96P - Prevalence of hypothyroidism among breast cancer patients treated with radiation to the supraclavicular field: A single center survey

Date 18 December 2016
Event ESMO Asia 2016 Congress
Session Poster lunch
Topics Breast Cancer, Early Stage
Complications/Toxicities of treatment
Surgical oncology
Presenter Yuichiro Kikawa
Citation Annals of Oncology (2016) 27 (suppl_9): ix19-ix29. 10.1093/annonc/mdw575
Authors Y. Kikawa1, H. Kato1, Y. Kosaka2, K. Hashimoto1, E. Hohokabe1, S. Takebe1, K. Ueki2, K. Ogura2, T. Imagunbai2, M. Kokubo2
  • 1Breast Surgery, Kobe City Medical Center General Hospital, 650-0047 - Kobe/JP
  • 2Radiation Oncology, Kobe City Medical Center General Hospital, 650-0047 - Kobe/JP

Abstract

Background

Radiation-induced hypothyroidism (RIHT) is common complication of head and neck cancer or Hodgkin disease treated with radiation to the thyroid region. However, the effect of radiation on the thyroid in breast cancer patients who received a radiation therapy to the supraclavicular (SC) field is unknown. We evaluated the prevalence of hypothyroidism (HT) in these patients.

Methods

Between April 2007 and May 2016, consecutive patients with invasive breast cancer who received SC radiation in Kobe City Medical Center General Hospital were recruited. Thyroid-stimulating hormone (TSH), free thyroxine (fT4), anti-thyroglobulin antibody (TgAb) and anti-thyroid peroxidase antibody (TPOAb) were investigated during the period of April to August 2016. Based on the radiation planning CT-images of each patient, the volume of the thyroid gland was calculated and dose-volume parameters were estimated. The primary endpoint was the prevalence of HT as determined by a high serum level of TSH and low serum level of fT4. Secondary endpoints included the prevalence of subclinical HT as determined by a high serum level of TSH and normal level of fT4.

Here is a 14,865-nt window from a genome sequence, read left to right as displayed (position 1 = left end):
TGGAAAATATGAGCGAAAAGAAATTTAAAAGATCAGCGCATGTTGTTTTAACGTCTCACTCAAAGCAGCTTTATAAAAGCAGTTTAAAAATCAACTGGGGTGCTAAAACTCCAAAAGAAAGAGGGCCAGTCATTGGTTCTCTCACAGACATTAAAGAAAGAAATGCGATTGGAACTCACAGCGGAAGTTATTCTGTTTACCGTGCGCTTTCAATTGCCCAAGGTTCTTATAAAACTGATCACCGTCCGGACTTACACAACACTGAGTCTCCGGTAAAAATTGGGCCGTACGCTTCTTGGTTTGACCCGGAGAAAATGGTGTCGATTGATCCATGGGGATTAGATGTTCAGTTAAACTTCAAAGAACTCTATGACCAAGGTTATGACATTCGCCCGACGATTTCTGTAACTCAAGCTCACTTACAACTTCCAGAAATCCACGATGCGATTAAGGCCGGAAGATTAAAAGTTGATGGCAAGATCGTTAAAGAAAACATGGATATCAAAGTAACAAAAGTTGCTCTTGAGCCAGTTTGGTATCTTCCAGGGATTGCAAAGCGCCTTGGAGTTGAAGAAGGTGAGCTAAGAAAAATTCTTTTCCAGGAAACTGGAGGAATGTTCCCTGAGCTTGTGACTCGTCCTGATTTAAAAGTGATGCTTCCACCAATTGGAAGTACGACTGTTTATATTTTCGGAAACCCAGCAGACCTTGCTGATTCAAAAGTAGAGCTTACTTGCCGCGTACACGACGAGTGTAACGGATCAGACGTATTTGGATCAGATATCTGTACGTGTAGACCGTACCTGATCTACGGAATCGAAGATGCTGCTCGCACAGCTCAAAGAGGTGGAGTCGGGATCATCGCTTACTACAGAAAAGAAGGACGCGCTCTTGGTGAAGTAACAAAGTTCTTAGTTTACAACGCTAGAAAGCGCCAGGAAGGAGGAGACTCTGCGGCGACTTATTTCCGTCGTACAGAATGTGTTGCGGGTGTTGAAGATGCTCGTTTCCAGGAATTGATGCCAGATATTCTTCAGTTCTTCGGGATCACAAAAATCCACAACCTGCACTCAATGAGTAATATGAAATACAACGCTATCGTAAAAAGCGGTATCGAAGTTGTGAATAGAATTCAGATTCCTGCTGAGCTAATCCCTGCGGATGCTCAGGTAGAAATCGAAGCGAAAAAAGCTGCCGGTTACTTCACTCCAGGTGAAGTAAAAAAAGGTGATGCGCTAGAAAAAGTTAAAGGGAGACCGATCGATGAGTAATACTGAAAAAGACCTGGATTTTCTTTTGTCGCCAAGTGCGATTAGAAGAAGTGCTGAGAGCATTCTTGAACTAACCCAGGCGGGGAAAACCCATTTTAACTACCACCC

Results

A total of 68 consecutive patients were screened. Among these patients, 26 were excluded from evaluation (10 patients died, 6 had a history of previous thyroid disease, 10 were lost to follow up) and blood samples were taken in 42 patients. One (2.4%) and six (14.3%) of these patients had HT and subclinical HT, respectively, with a mean TSH level of 8.3 µU/ml. On univariate analysis, a possible predictive factor of HT and subclinical HT was a thyroid volume < 8 cm3 (OR 6.44, 95% CI 1.13-36.6), in contrast, age, dose-volume parameters, TgAb positivity or TPOAb positivity and follow-up time were not associated with HT or subclinical HT.

Conclusions

The prevalence of HT in Japanese breast cancer patients treated with radiation to the SC region is relatively low compared with that in head and neck cancer and Hodgkin disease patients. Although thyroid volume appeared to be a predictive marker of HT or subclinical HT in this cohort, further prospective evaluation is needed.

Clinical trial indentification

UMIN000022526 release date: June 1, 2016

Legal entity responsible for the study

Kobe City Medical Center General Hospital

Funding

Kobe City Medical Center General Hospital

Disclosure

All authors have declared no conflicts of interest.